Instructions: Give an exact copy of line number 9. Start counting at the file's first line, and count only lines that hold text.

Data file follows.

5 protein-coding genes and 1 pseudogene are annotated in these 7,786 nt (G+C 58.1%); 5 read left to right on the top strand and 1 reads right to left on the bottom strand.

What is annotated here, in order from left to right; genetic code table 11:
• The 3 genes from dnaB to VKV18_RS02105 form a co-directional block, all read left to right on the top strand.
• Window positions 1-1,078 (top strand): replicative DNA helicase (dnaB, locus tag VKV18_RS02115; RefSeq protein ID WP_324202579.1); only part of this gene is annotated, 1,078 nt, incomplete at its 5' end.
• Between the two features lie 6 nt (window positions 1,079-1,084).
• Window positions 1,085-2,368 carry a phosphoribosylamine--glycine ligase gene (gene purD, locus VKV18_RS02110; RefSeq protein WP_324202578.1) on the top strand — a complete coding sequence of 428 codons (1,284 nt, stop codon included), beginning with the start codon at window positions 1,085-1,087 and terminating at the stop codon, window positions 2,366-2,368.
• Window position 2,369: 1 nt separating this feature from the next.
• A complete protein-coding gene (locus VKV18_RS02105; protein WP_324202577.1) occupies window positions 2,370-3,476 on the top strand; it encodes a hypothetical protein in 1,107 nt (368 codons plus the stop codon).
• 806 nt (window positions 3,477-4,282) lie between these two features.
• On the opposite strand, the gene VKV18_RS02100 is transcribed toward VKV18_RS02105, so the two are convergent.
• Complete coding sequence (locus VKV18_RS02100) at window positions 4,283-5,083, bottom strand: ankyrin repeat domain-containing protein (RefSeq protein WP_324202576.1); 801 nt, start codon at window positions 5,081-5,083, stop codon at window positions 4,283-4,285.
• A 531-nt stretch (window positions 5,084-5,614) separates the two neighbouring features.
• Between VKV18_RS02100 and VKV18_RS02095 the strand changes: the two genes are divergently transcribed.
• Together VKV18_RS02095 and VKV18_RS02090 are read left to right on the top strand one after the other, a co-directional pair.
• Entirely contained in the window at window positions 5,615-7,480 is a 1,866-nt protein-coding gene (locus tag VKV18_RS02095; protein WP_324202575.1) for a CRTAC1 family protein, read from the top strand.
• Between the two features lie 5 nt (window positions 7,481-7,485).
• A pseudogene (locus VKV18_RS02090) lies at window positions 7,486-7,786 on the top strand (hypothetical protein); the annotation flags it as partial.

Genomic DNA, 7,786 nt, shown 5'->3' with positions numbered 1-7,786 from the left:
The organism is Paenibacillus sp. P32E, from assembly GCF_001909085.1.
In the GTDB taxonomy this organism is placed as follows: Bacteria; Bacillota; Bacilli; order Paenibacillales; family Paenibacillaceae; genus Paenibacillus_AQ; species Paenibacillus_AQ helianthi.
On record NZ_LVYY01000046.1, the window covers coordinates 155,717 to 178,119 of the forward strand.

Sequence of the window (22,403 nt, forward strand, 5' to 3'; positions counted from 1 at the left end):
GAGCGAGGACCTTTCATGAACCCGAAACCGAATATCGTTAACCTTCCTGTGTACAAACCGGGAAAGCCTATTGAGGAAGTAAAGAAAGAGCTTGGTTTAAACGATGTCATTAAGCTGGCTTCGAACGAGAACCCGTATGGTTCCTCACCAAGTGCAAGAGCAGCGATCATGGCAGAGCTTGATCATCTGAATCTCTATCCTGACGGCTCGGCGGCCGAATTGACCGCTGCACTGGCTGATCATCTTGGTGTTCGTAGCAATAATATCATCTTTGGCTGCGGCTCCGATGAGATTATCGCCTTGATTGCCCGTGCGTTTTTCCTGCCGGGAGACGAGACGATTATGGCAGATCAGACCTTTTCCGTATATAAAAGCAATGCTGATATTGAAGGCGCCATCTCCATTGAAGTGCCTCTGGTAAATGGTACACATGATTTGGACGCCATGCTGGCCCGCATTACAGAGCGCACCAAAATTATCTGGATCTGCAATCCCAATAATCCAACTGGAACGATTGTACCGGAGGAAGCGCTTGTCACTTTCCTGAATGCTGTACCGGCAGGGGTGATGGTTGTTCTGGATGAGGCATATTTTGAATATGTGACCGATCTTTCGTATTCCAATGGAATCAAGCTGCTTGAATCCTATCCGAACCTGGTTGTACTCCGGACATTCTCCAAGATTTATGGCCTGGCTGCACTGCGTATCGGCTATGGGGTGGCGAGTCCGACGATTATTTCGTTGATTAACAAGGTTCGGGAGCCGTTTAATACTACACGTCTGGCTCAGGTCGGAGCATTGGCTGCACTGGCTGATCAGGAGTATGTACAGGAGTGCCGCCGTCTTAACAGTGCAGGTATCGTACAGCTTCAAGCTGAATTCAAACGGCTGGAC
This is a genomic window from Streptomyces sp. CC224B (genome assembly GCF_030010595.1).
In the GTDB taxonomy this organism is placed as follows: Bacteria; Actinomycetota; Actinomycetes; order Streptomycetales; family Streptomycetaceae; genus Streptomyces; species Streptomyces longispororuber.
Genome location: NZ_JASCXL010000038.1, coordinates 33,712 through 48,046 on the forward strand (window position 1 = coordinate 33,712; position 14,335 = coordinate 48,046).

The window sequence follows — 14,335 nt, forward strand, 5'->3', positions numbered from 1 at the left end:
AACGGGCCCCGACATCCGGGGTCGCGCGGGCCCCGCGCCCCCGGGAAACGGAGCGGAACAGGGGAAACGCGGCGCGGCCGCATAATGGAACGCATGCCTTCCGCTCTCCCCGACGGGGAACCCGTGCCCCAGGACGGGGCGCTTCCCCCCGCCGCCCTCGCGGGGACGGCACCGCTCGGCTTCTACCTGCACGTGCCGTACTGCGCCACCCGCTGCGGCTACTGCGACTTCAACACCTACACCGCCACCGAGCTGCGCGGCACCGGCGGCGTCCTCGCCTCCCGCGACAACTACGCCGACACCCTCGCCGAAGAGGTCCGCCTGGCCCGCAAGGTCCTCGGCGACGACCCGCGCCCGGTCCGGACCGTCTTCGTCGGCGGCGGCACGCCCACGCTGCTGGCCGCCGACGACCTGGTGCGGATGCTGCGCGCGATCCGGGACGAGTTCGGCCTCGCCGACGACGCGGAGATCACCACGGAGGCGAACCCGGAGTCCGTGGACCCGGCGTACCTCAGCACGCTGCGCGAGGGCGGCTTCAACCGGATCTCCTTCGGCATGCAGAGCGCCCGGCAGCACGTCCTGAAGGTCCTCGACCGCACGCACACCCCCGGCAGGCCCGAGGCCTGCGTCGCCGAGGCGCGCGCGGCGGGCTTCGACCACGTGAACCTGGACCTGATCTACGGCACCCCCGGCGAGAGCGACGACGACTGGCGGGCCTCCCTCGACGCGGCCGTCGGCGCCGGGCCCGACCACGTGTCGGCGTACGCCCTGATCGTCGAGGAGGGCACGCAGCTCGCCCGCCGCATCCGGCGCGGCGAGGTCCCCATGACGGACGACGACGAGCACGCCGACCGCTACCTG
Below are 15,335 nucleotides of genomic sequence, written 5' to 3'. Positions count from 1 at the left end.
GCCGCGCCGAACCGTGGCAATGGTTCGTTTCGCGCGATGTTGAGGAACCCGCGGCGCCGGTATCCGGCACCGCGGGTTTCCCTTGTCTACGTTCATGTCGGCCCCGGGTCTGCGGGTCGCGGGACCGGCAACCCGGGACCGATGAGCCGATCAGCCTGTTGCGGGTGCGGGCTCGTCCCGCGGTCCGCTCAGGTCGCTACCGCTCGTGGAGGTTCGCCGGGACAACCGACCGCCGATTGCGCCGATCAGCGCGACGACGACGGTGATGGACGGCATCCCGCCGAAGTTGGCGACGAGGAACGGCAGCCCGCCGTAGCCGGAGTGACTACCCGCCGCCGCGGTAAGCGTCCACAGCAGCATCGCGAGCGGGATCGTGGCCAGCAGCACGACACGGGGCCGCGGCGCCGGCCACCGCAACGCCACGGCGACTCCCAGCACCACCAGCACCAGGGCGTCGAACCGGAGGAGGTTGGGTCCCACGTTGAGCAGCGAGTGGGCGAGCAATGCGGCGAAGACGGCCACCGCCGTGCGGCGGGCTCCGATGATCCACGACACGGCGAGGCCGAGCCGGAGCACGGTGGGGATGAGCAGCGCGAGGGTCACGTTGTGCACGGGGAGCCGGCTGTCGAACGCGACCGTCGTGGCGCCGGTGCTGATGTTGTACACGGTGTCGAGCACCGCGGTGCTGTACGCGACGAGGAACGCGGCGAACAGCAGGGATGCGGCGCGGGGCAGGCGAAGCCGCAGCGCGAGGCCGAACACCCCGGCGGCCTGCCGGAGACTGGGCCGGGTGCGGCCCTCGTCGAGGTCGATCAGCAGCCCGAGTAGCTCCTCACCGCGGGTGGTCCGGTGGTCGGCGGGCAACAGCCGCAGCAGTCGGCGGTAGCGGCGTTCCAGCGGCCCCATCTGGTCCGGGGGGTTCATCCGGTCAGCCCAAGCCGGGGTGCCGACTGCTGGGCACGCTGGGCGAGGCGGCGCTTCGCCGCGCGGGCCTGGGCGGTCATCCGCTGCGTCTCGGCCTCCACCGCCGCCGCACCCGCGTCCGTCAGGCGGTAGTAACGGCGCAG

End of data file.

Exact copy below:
• 806 nt (window positions 3,477-4,282) lie between these two features.